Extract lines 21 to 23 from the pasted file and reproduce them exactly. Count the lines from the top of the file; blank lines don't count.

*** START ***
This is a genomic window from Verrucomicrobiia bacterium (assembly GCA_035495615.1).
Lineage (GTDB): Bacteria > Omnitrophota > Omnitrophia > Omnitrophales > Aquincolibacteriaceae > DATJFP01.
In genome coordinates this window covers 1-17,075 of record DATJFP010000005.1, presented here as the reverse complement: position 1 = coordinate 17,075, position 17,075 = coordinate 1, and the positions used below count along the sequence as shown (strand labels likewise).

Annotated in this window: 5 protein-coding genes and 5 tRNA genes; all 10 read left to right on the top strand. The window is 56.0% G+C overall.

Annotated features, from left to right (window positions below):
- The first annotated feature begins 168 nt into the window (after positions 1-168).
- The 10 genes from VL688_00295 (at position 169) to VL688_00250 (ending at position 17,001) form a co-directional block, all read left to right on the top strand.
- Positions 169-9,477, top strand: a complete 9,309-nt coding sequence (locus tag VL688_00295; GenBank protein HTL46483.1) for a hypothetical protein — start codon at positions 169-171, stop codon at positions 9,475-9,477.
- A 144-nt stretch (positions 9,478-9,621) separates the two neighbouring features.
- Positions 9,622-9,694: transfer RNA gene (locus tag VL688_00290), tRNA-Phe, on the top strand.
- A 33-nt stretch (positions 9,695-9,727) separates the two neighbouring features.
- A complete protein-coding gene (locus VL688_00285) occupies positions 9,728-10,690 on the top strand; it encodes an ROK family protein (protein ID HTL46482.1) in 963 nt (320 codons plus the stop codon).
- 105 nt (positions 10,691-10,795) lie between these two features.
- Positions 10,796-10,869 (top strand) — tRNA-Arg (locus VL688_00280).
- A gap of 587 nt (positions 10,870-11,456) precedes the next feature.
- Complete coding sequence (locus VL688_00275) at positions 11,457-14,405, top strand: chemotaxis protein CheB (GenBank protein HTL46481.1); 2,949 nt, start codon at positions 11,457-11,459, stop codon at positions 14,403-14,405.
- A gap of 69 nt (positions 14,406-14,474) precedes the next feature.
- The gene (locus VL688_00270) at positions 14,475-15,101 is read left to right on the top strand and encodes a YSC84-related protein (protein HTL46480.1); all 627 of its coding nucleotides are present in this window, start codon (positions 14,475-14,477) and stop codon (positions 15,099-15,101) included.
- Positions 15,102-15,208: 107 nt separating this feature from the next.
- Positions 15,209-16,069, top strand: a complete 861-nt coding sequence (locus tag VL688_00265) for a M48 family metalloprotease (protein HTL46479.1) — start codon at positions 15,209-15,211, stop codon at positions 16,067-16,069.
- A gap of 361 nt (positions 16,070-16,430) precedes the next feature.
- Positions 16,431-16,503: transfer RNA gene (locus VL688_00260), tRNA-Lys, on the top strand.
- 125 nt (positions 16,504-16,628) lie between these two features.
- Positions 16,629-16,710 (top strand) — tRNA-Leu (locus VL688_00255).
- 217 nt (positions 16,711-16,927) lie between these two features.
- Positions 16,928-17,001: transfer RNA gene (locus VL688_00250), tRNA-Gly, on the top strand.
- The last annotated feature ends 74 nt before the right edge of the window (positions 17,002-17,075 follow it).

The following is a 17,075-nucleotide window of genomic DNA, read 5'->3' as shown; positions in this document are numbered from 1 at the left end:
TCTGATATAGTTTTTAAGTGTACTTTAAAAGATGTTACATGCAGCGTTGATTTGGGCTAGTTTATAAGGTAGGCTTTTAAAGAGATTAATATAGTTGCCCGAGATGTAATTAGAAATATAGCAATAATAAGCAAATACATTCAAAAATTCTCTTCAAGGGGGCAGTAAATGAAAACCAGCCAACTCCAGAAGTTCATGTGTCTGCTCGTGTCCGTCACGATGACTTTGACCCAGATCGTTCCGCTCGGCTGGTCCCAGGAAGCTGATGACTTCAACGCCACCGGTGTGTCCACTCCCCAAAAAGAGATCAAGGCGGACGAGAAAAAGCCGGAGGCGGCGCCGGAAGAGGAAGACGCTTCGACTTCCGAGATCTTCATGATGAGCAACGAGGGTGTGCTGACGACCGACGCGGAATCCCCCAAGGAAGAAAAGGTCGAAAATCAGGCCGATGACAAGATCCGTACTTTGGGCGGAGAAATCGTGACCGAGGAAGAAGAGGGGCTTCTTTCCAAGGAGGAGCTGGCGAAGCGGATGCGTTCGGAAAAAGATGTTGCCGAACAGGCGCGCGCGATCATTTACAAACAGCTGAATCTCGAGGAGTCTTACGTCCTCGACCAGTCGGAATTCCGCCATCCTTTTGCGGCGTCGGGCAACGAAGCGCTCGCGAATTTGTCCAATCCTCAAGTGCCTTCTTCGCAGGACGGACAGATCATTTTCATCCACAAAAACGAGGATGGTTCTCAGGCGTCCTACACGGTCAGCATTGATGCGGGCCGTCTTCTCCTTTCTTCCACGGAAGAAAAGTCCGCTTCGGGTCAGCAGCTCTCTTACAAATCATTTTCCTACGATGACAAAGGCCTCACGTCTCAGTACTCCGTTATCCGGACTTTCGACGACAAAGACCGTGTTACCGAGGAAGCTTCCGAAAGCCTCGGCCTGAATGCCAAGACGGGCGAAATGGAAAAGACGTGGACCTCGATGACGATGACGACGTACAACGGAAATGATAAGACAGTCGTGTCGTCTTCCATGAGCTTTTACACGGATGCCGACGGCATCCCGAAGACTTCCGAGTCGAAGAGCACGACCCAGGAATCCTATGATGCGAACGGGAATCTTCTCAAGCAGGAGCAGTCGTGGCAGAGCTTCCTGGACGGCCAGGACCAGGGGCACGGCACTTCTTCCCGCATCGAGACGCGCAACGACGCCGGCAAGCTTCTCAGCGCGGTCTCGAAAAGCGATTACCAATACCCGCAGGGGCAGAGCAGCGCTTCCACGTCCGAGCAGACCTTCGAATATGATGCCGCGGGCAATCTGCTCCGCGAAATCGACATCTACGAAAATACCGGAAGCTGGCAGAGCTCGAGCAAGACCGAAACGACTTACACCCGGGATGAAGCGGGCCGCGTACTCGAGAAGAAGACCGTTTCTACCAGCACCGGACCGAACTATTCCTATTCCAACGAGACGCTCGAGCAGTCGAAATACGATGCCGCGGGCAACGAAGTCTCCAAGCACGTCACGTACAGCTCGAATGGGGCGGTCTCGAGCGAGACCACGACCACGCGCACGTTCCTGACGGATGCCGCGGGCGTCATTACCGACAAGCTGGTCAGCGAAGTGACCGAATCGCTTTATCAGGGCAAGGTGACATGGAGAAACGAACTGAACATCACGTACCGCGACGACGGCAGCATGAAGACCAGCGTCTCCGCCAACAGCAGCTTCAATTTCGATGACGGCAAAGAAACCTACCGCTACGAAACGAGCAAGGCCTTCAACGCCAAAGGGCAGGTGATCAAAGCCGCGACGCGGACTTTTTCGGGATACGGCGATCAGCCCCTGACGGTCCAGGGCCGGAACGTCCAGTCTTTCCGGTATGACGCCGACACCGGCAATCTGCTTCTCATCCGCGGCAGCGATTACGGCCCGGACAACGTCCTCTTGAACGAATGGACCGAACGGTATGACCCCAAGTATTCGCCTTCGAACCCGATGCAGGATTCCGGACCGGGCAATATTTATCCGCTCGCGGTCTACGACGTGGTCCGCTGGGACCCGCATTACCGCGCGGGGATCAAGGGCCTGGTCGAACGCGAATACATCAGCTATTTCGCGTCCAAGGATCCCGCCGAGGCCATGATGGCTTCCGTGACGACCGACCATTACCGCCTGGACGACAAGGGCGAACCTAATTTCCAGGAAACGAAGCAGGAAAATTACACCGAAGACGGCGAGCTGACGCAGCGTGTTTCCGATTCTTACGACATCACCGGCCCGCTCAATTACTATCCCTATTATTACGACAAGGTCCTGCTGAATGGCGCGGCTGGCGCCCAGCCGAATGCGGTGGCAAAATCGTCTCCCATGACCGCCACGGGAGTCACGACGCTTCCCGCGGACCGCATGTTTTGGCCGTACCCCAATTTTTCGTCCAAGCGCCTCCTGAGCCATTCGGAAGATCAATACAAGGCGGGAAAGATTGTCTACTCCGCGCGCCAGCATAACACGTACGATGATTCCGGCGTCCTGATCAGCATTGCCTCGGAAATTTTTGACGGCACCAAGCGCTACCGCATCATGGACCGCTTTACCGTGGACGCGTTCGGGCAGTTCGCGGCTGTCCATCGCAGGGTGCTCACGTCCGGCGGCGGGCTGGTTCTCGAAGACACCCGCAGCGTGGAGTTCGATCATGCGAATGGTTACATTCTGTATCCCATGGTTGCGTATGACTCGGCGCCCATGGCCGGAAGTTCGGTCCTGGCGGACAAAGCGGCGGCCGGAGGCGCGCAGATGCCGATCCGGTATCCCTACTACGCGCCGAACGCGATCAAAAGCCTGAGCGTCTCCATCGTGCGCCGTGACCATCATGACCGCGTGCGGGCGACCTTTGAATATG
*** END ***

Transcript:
- A gap of 361 nt (positions 16,070-16,430) precedes the next feature.
- Positions 16,431-16,503: transfer RNA gene (locus VL688_00260), tRNA-Lys, on the top strand.
- 125 nt (positions 16,504-16,628) lie between these two features.